It’s been a long time coming, but the Iowa Hawkeyes finally have their first A-List Hawkeye with UFC dreams.
Over the years, NCAA’s grittiest team has sat back and watched Cowboys, Nittany Lions and others plant their flags in MMA soil – a sport that seems tailor-made for a post NCAA career. Historically speaking, NCAA wrestlers have arguably had more immediate success in MMA than any other discipline.
BJJ practitioners do well on the ground, but getting there can be an issue, Judokas struggle at range, strikers are vulnerable to a takedown. As long as a wrestler is equipped to take a punch and can learn to shoot a takedown from an upright position, they’re already a leg up.
It doesn’t take Freddie Roach to teach a wrestler how to drop hammer fists on an opponent they’ve taken down. As long as a wrestler can control where the fight goes, their chances of winning shoots through the roof. When fighting a high-level wrestler, most fighters’ gameplans shift to “defense first.” Instead of drilling the perfect setups and fight ending combinations, camps primarily consist of timing sprawls and getting up from takedowns. So why have the Hawkeyes never produced a Tyron Woodley, Ben Askren, Daniel Cormier or Bo Nickal?
The Hawkeyes’ first superstar with an MMA glint in his eye doesn’t claim to have the answers but knows full well what it takes to be a legend in Carver-Hawkeye Arena. The team with the reputation of having the most grit and physicality in the sport would make the biggest splash in MMA if sights were set in that direction. For some reason, it just hasn’t happened. MMA is great on pay-per-view Saturday nights in Iowa City, but every other day of the month is dedicated to one thing and one thing only.
“I’m not really sure why,” said former Iowa Hawkeye Jaydin Eierman. “They’re all tough and have that mentality to go, go, go, but I’m not sure. We’ve never really talked about it. Everybody watches it but our main focus here is wrestling.”
While Eierman may be the beacon of hope the Hawkeye fans have been waiting for, it may not even be the Hawkeye in him that’s leading him to the cage.
Before transferring to Iowa, Eierman introduced himself to the world as the obnoxiously exciting and talented Mizzou Tiger who could top the Nick Lees, Yianni Diakomihalises and Anthony Ashnaults at any given dual. During his time at Mizzou, Eierman would rub shoulders with some of the biggest names in fighting.
“I was always around Tyron Woodley, Michael Chandler and Ben Askren,” Eierman explained. “I was around those guys, so I know their mentality going into the next level.”
While it could be argued that it wasn’t Iowa that turned Eierman into a fighter, even further digging reveals it might not have been Mizzou either. Eierman was actually born into MMA.
“My dad was fighting towards the end of his career,” Eierman said. “I was always around that and trained with him. Striking and Jiu jitsu were some of the things. He’d always tell me I can’t be scared to get tapped out, so we’d go and I’d get tapped out and then now I have no fear of being choked out. It was good for me to experience that growing up.”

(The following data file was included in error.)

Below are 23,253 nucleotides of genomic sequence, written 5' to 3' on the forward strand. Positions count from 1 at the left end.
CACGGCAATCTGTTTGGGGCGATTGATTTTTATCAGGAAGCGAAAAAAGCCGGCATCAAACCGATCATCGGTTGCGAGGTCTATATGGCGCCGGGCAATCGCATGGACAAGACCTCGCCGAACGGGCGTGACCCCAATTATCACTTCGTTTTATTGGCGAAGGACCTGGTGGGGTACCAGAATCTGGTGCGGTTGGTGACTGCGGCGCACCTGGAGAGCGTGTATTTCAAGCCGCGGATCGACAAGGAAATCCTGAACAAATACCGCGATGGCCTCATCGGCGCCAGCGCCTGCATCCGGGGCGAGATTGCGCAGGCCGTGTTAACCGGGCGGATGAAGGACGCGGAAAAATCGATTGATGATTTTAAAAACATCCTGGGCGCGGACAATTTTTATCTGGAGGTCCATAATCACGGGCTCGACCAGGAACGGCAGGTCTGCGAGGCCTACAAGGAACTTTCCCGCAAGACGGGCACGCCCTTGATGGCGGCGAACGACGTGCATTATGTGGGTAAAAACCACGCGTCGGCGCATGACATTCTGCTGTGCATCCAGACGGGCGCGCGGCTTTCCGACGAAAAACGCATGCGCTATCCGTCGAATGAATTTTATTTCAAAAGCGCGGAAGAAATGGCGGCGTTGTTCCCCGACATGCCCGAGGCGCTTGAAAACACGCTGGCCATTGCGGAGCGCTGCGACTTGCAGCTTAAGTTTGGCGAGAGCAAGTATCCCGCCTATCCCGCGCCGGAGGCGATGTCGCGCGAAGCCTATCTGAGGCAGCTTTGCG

Born with MMA blood, growing up in the Chuck Liddell and Matt Hughes era, sharing the room with champions in Columbia and refining his grit at Iowa, Eierman has all the intangibles to be as exciting of a fighter as he was a wrestler. He has to want it, but “The Riddler” isn’t interested in being a run-of-the-mill fighter. Eierman wants to follow in the Michael Chandler, Justin Gaethje footsteps of being one of the most exciting fighters in the sport, not simply a wrestler in a cage.
“I want that finish,” Eierman said. “I want to give people what they paid for. That’s how my wrestling has always been, going for that finish, trying to get a pin. Going into MMA I just want that finish. I kind of have a weird style that I’ll bring to fighting from my wrestling that hasn’t really been seen that much. I do a lot of weird stuff when I’m wrestling that I feel like I can transition over well. I feel like I’ll be like Khabib, though, where I’m going to take you down and make you pay, or my pace is going to take over from Iowa and wear you out.”
Don’t expect your favorite fighter to have a quick turnaround or bounce back fight if they fall victim to Eierman, though. He’s not looking to just out-cardio somebody. Eierman is anxiously waiting to take every future opponent to the darkest places of their careers.
“If you’re going to fight me, you’re going to expect to have a war because I’m going to go out there and try to dominate you,” Eierman explained. “I feel like I see fighters who used to do that. I’m going to go out there and just make it a war and I’m excited about that.”
At 26 years old Eierman is eyeing an Olympic run before immersing himself into the world of mixed martial arts, but with everything he has working in his favor, wouldn’t be surprised if he was in the UFC in four to five years.
As for the immediate future, don’t expect to see your favorite bantamweights and featherweights hitting pads alongside “The Riddler.” It’s still wrestling first and wrestling only, but don’t get too comfortable calling your favorite bantamweights and featherweights the longterm kings of the division because Iowa’s first superstar turned fighter is coming for it all.
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